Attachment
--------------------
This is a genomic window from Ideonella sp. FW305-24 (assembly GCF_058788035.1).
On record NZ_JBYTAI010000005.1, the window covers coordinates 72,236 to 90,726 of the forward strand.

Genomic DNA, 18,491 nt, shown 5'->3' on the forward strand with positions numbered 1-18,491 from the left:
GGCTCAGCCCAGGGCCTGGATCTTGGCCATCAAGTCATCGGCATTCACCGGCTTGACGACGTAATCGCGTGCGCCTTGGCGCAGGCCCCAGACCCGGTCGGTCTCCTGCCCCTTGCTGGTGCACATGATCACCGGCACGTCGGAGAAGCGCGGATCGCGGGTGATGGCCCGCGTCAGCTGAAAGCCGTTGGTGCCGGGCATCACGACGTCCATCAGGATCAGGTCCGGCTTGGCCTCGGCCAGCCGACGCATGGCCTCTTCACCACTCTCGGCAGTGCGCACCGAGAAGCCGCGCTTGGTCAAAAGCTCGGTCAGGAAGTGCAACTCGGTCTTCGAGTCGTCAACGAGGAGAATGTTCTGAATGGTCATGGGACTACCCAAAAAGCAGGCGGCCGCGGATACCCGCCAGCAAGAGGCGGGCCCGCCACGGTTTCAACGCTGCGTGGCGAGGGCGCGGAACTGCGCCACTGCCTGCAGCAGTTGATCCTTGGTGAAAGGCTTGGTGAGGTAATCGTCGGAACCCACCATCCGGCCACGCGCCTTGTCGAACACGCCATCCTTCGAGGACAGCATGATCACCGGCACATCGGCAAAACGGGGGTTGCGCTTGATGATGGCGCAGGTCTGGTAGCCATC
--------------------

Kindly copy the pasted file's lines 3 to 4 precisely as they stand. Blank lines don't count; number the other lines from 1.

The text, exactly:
Genomic DNA, 18,491 nt, shown 5'->3' on the forward strand with positions numbered 1-18,491 from the left:
GGCTCAGCCCAGGGCCTGGATCTTGGCCATCAAGTCATCGGCATTCACCGGCTTGACGACGTAATCGCGTGCGCCTTGGCGCAGGCCCCAGACCCGGTCGGTCTCCTGCCCCTTGCTGGTGCACATGATCACCGGCACGTCGGAGAAGCGCGGATCGCGGGTGATGGCCCGCGTCAGCTGAAAGCCGTTGGTGCCGGGCATCACGACGTCCATCAGGATCAGGTCCGGCTTGGCCTCGGCCAGCCGACGCATGGCCTCTTCACCACTCTCGGCAGTGCGCACCGAGAAGCCGCGCTTGGTCAAAAGCTCGGTCAGGAAGTGCAACTCGGTCTTCGAGTCGTCAACGAGGAGAATGTTCTGAATGGTCATGGGACTACCCAAAAAGCAGGCGGCCGCGGATACCCGCCAGCAAGAGGCGGGCCCGCCACGGTTTCAACGCTGCGTGGCGAGGGCGCGGAACTGCGCCACTGCCTGCAGCAGTTGATCCTTGGTGAAAGGCTTGGTGAGGTAATCGTCGGAACCCACCATCCGGCCACGCGCCTTGTCGAACACGCCATCCTTCGAGGACAGCATGATCACCGGCACATCGGCAAAACGGGGGTTGCGCTTGATGATGGCGCAGGTCTGGTAGCCATC